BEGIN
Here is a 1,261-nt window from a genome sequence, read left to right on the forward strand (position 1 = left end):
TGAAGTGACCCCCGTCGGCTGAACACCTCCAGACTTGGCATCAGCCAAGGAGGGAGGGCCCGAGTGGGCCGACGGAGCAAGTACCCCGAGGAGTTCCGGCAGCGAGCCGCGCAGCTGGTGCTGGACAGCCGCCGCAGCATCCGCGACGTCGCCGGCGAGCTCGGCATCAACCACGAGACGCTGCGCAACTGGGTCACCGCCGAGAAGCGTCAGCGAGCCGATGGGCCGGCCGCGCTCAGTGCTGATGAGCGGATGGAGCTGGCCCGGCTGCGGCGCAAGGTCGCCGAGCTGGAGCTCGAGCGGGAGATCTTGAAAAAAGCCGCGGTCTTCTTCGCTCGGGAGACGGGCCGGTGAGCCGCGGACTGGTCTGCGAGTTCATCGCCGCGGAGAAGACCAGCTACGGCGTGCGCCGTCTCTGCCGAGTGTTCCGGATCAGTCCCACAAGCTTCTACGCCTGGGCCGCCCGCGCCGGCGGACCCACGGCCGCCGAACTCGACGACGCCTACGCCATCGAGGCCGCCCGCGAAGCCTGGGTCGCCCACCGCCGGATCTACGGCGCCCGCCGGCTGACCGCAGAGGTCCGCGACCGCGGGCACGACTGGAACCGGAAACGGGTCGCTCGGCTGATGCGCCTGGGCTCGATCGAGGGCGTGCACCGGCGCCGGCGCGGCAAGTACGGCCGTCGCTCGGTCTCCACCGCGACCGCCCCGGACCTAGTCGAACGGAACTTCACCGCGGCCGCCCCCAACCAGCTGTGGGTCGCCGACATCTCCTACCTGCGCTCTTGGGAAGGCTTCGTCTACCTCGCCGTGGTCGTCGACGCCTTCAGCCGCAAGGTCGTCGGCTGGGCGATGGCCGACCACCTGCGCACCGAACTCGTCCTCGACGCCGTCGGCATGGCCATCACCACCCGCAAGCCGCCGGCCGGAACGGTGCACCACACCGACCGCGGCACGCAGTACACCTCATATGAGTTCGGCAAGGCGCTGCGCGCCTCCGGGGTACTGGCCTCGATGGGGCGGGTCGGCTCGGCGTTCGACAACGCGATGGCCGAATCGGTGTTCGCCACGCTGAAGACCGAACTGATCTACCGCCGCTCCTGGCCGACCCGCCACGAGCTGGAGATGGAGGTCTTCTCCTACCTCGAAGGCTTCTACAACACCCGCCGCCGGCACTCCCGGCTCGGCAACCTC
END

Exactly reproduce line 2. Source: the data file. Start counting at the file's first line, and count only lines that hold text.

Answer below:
TGAAGTGACCCCCGTCGGCTGAACACCTCCAGACTTGGCATCAGCCAAGGAGGGAGGGCCCGAGTGGGCCGACGGAGCAAGTACCCCGAGGAGTTCCGGCAGCGAGCCGCGCAGCTGGTGCTGGACAGCCGCCGCAGCATCCGCGACGTCGCCGGCGAGCTCGGCATCAACCACGAGACGCTGCGCAACTGGGTCACCGCCGAGAAGCGTCAGCGAGCCGATGGGCCGGCCGCGCTCAGTGCTGATGAGCGGATGGAGCTGGCCCGGCTGCGGCGCAAGGTCGCCGAGCTGGAGCTCGAGCGGGAGATCTTGAAAAAAGCCGCGGTCTTCTTCGCTCGGGAGACGGGCCGGTGAGCCGCGGACTGGTCTGCGAGTTCATCGCCGCGGAGAAGACCAGCTACGGCGTGCGCCGTCTCTGCCGAGTGTTCCGGATCAGTCCCACAAGCTTCTACGCCTGGGCCGCCCGCGCCGGCGGACCCACGGCCGCCGAACTCGACGACGCCTACGCCATCGAGGCCGCCCGCGAAGCCTGGGTCGCCCACCGCCGGATCTACGGCGCCCGCCGGCTGACCGCAGAGGTCCGCGACCGCGGGCACGACTGGAACCGGAAACGGGTCGCTCGGCTGATGCGCCTGGGCTCGATCGAGGGCGTGCACCGGCGCCGGCGCGGCAAGTACGGCCGTCGCTCGGTCTCCACCGCGACCGCCCCGGACCTAGTCGAACGGAACTTCACCGCGGCCGCCCCCAACCAGCTGTGGGTCGCCGACATCTCCTACCTGCGCTCTTGGGAAGGCTTCGTCTACCTCGCCGTGGTCGTCGACGCCTTCAGCCGCAAGGTCGTCGGCTGGGCGATGGCCGACCACCTGCGCACCGAACTCGTCCTCGACGCCGTCGGCATGGCCATCACCACCCGCAAGCCGCCGGCCGGAACGGTGCACCACACCGACCGCGGCACGCAGTACACCTCATATGAGTTCGGCAAGGCGCTGCGCGCCTCCGGGGTACTGGCCTCGATGGGGCGGGTCGGCTCGGCGTTCGACAACGCGATGGCCGAATCGGTGTTCGCCACGCTGAAGACCGAACTGATCTACCGCCGCTCCTGGCCGACCCGCCACGAGCTGGAGATGGAGGTCTTCTCCTACCTCGAAGGCTTCTACAACACCCGCCGCCGGCACTCCCGGCTCGGCAACCTC